Consumer SLR Camera Roundup (2013)
16MP APS-C CMOS Sensor | 6 fps continuous shooting | Uses AA batteries
What we like:
- Simple, straightforward design
- In-body image stabilization
- 100% optical pentaprism
What we don't like:
- AF points not shown in viewfinder
- No rechargeable battery supplied
- Lacks articulating LCD
Taking up the budget position in the Pentax lineup, the K-500 nevertheless offers an impressive feature set, with a 16MP APS-C CMOS sensor, in-body shake reduction and a 100% field-of-view glass pentaprism that's unique at this price level. It's bundled with an 18-55mm F3.5-5.6 lens of reasonable quality, but one we've not yet formally tested.
"Physically, the K500 is attractive, and fits the hand as well as any other inexpensive digital SLR, with good button and control placement"
Image quality is good at low ISOs, looking quite solid up to ISO 800, where it starts to fall off gracefully from ISO 1600 up. Color becomes a bit more saturated as ISO rises, which is to be expected. Noise at 12,800 and up lightens contrast slightly, but the camera avoids blotchy color errors, which we call a good performance.
Physically, the K-500 fits in the hand as well as any other inexpensive digital SLR, with good button and control placement. Where it lags behind any competitive model is with its lack of AF confirmation in the viewfinder. Whereas every other bargain SLR at least tells you which AF point is active, the K500 offers only simple brackets to hint at where AF points might be located.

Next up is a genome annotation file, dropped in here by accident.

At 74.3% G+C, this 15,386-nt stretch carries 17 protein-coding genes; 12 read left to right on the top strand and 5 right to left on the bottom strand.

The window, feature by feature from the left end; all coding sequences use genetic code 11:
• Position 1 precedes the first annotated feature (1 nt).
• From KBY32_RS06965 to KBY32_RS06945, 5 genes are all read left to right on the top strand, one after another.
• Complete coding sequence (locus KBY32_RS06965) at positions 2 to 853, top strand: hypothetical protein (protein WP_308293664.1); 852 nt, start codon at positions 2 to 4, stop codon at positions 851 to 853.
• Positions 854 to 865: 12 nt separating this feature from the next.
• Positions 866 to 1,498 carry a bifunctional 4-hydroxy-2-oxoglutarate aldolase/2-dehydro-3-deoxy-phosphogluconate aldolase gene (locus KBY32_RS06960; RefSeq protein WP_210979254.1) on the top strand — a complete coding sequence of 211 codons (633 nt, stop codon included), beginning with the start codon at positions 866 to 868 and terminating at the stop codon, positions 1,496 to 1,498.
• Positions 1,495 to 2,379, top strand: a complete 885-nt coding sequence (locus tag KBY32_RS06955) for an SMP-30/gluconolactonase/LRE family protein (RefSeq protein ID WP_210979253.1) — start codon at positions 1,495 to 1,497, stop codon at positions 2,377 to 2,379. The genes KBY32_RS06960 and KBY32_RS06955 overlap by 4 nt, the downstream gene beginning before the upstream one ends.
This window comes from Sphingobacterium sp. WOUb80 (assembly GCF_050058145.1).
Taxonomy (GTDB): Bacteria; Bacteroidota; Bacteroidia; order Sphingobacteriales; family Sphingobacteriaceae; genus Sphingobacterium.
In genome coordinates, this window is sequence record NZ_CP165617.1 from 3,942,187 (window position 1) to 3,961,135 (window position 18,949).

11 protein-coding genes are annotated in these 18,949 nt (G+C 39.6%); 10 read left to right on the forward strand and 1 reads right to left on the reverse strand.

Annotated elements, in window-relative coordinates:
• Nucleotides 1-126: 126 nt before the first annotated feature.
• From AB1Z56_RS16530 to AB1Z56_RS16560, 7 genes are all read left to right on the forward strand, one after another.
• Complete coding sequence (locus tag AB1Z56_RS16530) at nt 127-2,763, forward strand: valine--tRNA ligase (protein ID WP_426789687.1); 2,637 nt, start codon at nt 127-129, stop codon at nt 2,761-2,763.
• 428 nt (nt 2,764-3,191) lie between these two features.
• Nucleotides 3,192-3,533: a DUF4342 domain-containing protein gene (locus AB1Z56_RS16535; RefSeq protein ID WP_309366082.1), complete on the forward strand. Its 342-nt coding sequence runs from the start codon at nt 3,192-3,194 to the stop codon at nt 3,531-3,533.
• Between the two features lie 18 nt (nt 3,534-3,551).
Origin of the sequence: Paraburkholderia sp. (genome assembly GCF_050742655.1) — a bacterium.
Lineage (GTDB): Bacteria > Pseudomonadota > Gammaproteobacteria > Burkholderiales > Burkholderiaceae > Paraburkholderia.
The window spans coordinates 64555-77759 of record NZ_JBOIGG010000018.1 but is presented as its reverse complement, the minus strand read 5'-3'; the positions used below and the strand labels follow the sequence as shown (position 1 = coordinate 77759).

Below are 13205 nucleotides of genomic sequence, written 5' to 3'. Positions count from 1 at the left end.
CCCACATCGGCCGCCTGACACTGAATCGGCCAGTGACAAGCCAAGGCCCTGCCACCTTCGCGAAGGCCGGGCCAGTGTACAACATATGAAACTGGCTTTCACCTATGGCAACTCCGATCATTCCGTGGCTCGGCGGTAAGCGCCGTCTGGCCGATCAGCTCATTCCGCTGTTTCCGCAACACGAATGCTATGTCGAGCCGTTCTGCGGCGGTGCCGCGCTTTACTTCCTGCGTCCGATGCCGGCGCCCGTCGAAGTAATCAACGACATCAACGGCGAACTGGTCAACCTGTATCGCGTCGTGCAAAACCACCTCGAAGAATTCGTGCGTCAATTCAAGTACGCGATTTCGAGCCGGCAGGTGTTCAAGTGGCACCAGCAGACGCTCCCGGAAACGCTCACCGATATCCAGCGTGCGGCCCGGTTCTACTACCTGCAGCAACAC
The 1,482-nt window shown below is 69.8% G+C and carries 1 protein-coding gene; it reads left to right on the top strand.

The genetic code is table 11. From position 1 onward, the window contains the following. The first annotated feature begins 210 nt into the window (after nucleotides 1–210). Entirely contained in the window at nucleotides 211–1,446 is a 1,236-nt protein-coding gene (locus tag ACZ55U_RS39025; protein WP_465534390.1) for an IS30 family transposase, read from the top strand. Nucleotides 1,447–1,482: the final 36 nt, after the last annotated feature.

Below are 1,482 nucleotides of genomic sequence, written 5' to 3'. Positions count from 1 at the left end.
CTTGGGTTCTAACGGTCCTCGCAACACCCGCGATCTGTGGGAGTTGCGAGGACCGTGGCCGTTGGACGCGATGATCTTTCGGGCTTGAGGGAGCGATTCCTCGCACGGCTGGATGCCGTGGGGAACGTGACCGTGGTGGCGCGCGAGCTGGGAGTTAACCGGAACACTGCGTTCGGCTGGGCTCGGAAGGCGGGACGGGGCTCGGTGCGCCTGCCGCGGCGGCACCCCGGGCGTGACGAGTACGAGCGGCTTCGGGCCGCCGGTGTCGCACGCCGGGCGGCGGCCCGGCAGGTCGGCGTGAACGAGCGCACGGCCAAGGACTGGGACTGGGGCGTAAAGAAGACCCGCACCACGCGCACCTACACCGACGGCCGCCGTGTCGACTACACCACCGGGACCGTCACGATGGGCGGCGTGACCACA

The other unusual omission is a rechargeable lithium-ion battery; instead the K500 comes with four non-rechargeable lithium AA batteries (which limit the frame rate to 5 fps). That can be convenient on an overseas trip, where AA's are liable to be everywhere, but it's an extra expense. Users can purchase an optional lithium-ion battery that also raises the frame rate by one per second.
Overall the Pentax K-500 is a simple digital SLR that'll deliver good pictures and has reasonable controls, but we seriously question the lack of AF points in the viewfinder. Given the difficulty of discerning focus through a small optical viewfinder, we prefer some kind of visual confirmation.